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“It does not matter how slowly you go as long as you do not stop.”

Each of us has our own unique story of how we came to choose music, and the struggles and victories we’ve had as we’ve walked down that path. This week, one of my closest friends, Lauren Tokunaga, shares some of the lessons she’s learned from her own timeline.


Coming from high school and entering undergrad, I thought I had it all figured out. I had a meticulously-crafted plan for the next four years of my life–until I realized I’d probably, most likely, with 95% certainty be completely and utterly miserable and sleep-deprived pursuing my major of choice, architecture (clerestory windows and flying buttresses, anyone?).

Cue mid-college-life crisis come end of sophomore year. Continue reading

to dma or not to dma? (#4)

Source: PHD Comics

To DMA or not to DMA? In response to my own uncertainties about the future after I finish up my master’s, I wanted to start a series where I ask my older, wiser, cooler friends about their experiences with and opinions on the DMA. And then publish these responses in hopes that they will help others asking the same question. To read previous installments, click here!

This installment comes courtesy of Dan, the boyfriend of one of my good friends! I thought he would be a great interview candidate because he’s wrapping up his dissertation, and he comes from the perspective of an orchestral player (because in case you haven’t noticed, the previous interviews have all been a little piano-heavy)… Continue reading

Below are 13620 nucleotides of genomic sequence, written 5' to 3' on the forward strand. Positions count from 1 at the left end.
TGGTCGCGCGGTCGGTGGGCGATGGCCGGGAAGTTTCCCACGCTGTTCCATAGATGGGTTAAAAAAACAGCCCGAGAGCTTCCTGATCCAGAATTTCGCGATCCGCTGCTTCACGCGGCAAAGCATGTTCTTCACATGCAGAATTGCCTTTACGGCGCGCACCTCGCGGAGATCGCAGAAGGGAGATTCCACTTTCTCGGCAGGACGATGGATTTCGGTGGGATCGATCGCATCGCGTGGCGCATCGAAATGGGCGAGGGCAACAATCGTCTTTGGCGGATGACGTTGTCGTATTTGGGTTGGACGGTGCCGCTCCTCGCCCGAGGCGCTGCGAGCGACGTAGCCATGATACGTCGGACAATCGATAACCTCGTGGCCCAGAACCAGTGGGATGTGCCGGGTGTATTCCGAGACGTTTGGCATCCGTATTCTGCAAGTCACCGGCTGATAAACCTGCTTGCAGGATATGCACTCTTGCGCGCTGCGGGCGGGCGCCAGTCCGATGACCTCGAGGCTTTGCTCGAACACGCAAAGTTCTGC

31 days to better practicing

Looking for a way to refresh your practice routine for the new year? A friend sent me a link to this free ebook ages ago, and I just realized recently how great a resource it would be to share on this blog. The author, pianist Chris Foley, takes you through 31 mini-chapters discussing various aspects of practice, such as working backwards, memorizing, and structuring practice time. He’s clear, concise, and practical, and a review of the basic and not-so-basic concepts he discusses is great inspiration for anyone looking to structure their practice time more efficiently!

Get the book here.

to dma or not to dma? (#3)

Source: PHD Comics

To DMA or not to DMA? In response to my own uncertainties about the future after I finish up my master’s, I wanted to start a series where I ask my older, wiser, cooler friends about their experiences with and opinions on the DMA. And then publish these responses in hopes that they will help others asking the same question. To read previous installments, click here!

This week’s installment is contributed by my good friend Tom Lee: